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The Enamel Bucket

The Enamel Bucket
By Joe Phillips Dear Me
The Enamel Bucket
By Joe Phillips Dear Me

Kicked the bucket. I toed at a piece of rusting metal while exploring the back yard of my grandparent's home. There is nothing of material worth there.

With a metal detector, I scanned the area where my grandmother's clothes line was hung between weather saplings. Nothing. I speculated that perhaps a coin or rare button had escaped.

She searched pockets for anything of value. If she found a coin in my grandfather's overalls, she saved it in a Mason jar.

This deteriorating piece of metal bucket retained the connection point for the bail. Specks of interior enamel were evident.

Enameled containers were made by coating steel items with powdered glass and firing them at high temperature. Enamel pails are nearly impervious to anything you want to put in them. Enamel kitchen tables and sinks are still popular, as well as enamel cast iron cookware.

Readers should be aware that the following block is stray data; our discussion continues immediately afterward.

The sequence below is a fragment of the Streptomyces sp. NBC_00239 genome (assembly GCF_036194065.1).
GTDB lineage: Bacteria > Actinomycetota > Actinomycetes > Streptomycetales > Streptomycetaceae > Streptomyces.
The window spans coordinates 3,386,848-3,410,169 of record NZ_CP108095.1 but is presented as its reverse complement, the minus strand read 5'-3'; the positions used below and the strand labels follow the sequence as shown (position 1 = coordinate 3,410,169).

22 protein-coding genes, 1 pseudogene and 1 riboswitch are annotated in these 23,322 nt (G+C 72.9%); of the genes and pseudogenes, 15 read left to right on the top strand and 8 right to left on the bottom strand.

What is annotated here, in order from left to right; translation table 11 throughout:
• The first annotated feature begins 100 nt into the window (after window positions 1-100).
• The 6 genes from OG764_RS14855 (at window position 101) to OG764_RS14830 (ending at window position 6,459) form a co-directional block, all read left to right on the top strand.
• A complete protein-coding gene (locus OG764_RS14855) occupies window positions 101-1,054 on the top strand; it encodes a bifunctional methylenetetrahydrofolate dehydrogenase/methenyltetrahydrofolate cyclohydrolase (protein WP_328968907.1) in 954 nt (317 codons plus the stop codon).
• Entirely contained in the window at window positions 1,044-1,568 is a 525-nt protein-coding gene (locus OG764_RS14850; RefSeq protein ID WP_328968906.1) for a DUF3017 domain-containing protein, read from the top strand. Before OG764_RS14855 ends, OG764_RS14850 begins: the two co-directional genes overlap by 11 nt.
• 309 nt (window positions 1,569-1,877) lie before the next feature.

The enamel made the bucket easy to clean, and when new was probably white on the inside with a red ring about midway up.

There were reinforcing rings near the top to prevent the bucket from bending from the weight of milk. A gallon of milk weighs over 8 pounds.

My grandfather used the enamel bucket as his milk bucket on twice-daily trips to the barn to relieve his milk cow.

He favored Jersey cows and owned a line of them. They produced all the milk they could use with cream for churning butter. He often traded cream and butter with neighbors or sold it to Mr. Bomar, a distant relative who was a traveling peddler.

I followed my grandfather up the hill, past his pig pen, to the barn. There is nothing left of it. I can't even recall where it stood.

The corn crib was nearby, with the lower walls covered by sheets of roofing tin to prevent mice and rats from using the crib as their pantry.

Barn cats helped, and he was prone to catch rat snakes and toss them into the crib.

After retirement, he got out of the milking business, and the old milk bucket found other uses. It was used while picking blackberries, muscadines and huckleberries.

I recall the bucket holding a clump of wild violets moved from a spot near the well.

There was nothing of the bucket worth saving except the memory of it; watching Papa fill the bucket and squeezing out a stream of warm milk at a waiting cat.

The memory of the old bucket was enough.

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